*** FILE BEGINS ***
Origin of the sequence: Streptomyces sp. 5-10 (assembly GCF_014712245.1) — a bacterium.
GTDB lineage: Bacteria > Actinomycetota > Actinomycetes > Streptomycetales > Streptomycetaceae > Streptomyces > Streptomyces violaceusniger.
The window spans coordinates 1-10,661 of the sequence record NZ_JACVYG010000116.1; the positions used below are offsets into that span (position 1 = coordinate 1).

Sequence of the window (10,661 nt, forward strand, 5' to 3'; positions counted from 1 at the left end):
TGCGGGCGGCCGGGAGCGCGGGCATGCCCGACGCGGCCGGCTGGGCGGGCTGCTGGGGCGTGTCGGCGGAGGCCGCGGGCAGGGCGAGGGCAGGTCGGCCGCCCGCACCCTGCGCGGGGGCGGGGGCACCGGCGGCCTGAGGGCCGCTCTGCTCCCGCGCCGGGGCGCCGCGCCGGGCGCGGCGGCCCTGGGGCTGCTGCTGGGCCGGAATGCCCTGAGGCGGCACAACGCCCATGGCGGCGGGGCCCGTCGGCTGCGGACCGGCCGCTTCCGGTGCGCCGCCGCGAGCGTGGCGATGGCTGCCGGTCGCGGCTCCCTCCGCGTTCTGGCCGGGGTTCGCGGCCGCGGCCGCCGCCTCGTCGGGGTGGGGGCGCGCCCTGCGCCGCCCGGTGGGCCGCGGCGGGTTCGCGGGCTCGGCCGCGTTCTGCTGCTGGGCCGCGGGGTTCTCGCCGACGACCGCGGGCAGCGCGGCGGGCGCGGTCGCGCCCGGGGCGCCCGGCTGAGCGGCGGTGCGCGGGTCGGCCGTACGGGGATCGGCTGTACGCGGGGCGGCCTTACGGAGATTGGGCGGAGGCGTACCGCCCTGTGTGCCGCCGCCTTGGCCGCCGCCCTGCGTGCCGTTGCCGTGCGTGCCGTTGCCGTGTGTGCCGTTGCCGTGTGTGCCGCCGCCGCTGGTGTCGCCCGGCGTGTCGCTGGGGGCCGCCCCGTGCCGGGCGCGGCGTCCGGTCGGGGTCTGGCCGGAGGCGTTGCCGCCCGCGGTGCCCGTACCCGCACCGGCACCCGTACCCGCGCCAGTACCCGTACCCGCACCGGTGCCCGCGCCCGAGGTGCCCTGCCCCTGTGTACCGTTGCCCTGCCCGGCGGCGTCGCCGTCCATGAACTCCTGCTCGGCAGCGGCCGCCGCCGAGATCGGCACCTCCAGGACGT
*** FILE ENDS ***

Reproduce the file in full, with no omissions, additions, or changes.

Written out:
Origin of the sequence: Streptomyces sp. 5-10 (assembly GCF_014712245.1) — a bacterium.
GTDB lineage: Bacteria > Actinomycetota > Actinomycetes > Streptomycetales > Streptomycetaceae > Streptomyces > Streptomyces violaceusniger.
The window spans coordinates 1-10,661 of the sequence record NZ_JACVYG010000116.1; the positions used below are offsets into that span (position 1 = coordinate 1).

Sequence of the window (10,661 nt, forward strand, 5' to 3'; positions counted from 1 at the left end):
TGCGGGCGGCCGGGAGCGCGGGCATGCCCGACGCGGCCGGCTGGGCGGGCTGCTGGGGCGTGTCGGCGGAGGCCGCGGGCAGGGCGAGGGCAGGTCGGCCGCCCGCACCCTGCGCGGGGGCGGGGGCACCGGCGGCCTGAGGGCCGCTCTGCTCCCGCGCCGGGGCGCCGCGCCGGGCGCGGCGGCCCTGGGGCTGCTGCTGGGCCGGAATGCCCTGAGGCGGCACAACGCCCATGGCGGCGGGGCCCGTCGGCTGCGGACCGGCCGCTTCCGGTGCGCCGCCGCGAGCGTGGCGATGGCTGCCGGTCGCGGCTCCCTCCGCGTTCTGGCCGGGGTTCGCGGCCGCGGCCGCCGCCTCGTCGGGGTGGGGGCGCGCCCTGCGCCGCCCGGTGGGCCGCGGCGGGTTCGCGGGCTCGGCCGCGTTCTGCTGCTGGGCCGCGGGGTTCTCGCCGACGACCGCGGGCAGCGCGGCGGGCGCGGTCGCGCCCGGGGCGCCCGGCTGAGCGGCGGTGCGCGGGTCGGCCGTACGGGGATCGGCTGTACGCGGGGCGGCCTTACGGAGATTGGGCGGAGGCGTACCGCCCTGTGTGCCGCCGCCTTGGCCGCCGCCCTGCGTGCCGTTGCCGTGCGTGCCGTTGCCGTGTGTGCCGTTGCCGTGTGTGCCGCCGCCGCTGGTGTCGCCCGGCGTGTCGCTGGGGGCCGCCCCGTGCCGGGCGCGGCGTCCGGTCGGGGTCTGGCCGGAGGCGTTGCCGCCCGCGGTGCCCGTACCCGCACCGGCACCCGTACCCGCGCCAGTACCCGTACCCGCACCGGTGCCCGCGCCCGAGGTGCCCTGCCCCTGTGTACCGTTGCCCTGCCCGGCGGCGTCGCCGTCCATGAACTCCTGCTCGGCAGCGGCCGCCGCCGAGATCGGCACCTCCAGGACGT